There are four values, minimum of x, minimum of y, maximum of x, and maximum of y. All that information you can see it's if you right click on London diversity feature layer and click on Properties, then click on source. And after that, click on domain resolution and tolerance. Okay. Now apply the describe function on the feature layer and assign the outcome to the object called de sc. As I mentioned before, you get a false value when you use the exist function, since its path is an you are L. So, right D e s c dot path and press enter.

You'll notice that the path is from a GIS server. Keep in mind that the main reason of making the processing script is batch processing. So you can iterate Over the data during this process. In this sense, arc pi has a list function to index data. There is a list for fields, indexes, data sets, feature classes, rosters, tables, and others. For example, if you need a list of feature classes, write list one, equal arc pi dot list of feature classes, open parenthesis and press enter.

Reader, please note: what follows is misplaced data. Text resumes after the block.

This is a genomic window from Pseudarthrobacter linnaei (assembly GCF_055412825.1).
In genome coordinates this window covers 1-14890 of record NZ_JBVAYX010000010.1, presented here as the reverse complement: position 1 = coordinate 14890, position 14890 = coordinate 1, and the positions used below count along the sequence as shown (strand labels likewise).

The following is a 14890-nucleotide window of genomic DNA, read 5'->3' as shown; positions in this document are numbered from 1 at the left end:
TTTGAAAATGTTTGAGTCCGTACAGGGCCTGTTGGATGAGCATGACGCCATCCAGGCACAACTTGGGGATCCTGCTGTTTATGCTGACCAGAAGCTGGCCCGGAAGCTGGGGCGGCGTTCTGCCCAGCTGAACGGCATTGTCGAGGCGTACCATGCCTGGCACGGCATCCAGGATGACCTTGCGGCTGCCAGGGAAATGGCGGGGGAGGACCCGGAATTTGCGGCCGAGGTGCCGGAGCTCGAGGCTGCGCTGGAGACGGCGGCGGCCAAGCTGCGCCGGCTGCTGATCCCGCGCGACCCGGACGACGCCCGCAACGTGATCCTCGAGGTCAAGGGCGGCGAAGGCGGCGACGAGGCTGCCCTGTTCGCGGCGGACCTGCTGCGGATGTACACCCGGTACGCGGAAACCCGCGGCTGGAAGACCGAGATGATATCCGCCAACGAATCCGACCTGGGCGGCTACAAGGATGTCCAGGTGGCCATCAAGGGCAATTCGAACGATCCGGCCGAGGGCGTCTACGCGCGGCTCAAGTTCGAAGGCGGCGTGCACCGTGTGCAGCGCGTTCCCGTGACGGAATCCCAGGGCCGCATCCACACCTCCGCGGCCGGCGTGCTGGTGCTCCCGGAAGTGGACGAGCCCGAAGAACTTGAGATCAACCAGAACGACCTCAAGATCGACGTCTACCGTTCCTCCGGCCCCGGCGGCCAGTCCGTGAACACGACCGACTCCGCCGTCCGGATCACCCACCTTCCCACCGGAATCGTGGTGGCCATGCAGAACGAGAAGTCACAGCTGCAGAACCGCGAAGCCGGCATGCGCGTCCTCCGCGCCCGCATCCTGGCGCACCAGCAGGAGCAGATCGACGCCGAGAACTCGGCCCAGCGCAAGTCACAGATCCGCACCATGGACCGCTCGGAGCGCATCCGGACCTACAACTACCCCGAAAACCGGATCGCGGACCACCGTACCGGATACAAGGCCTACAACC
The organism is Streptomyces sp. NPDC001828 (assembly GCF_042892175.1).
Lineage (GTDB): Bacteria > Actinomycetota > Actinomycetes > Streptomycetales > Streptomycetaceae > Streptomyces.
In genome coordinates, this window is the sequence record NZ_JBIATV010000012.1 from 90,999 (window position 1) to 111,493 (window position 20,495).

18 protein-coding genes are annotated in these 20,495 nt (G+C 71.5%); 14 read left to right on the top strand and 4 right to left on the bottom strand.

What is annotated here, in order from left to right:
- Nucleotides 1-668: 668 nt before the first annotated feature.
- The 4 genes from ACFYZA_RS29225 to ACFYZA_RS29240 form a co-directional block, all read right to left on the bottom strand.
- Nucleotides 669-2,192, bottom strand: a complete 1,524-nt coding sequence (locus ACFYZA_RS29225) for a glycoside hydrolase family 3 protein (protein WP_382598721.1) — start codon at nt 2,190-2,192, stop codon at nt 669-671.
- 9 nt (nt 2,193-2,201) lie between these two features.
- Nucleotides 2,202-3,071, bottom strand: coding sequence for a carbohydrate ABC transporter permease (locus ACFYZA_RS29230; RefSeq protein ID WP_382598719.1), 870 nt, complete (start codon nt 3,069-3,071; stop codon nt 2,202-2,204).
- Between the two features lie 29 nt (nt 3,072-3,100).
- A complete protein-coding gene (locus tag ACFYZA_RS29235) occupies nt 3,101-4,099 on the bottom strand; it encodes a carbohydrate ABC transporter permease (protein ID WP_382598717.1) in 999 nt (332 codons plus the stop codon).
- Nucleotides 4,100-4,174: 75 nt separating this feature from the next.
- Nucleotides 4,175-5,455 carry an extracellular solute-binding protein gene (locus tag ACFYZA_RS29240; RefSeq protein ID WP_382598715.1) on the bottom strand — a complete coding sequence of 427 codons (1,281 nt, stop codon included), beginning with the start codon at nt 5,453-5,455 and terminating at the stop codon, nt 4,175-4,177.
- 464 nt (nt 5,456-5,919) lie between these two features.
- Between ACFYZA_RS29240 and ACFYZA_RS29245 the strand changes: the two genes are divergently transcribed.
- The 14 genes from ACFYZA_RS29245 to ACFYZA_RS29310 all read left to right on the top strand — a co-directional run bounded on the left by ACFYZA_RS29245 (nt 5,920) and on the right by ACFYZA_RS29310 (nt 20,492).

Then print the list one and observe the outcome. Notice that it is a list of string. But in this case, it only has one element. So if you want to process each feature class, you can use list to control workflows. After the for loop. Let's make an example.

First write a list of the fields of new feature. So write the variable field list to arc pi dot list fields. open parenthesis, write the string new feature and press Enter. Now, you have the fields list to control the for loop. Next write for fields in field list colon and press enter. Remember that Python uses indentation to group the statements.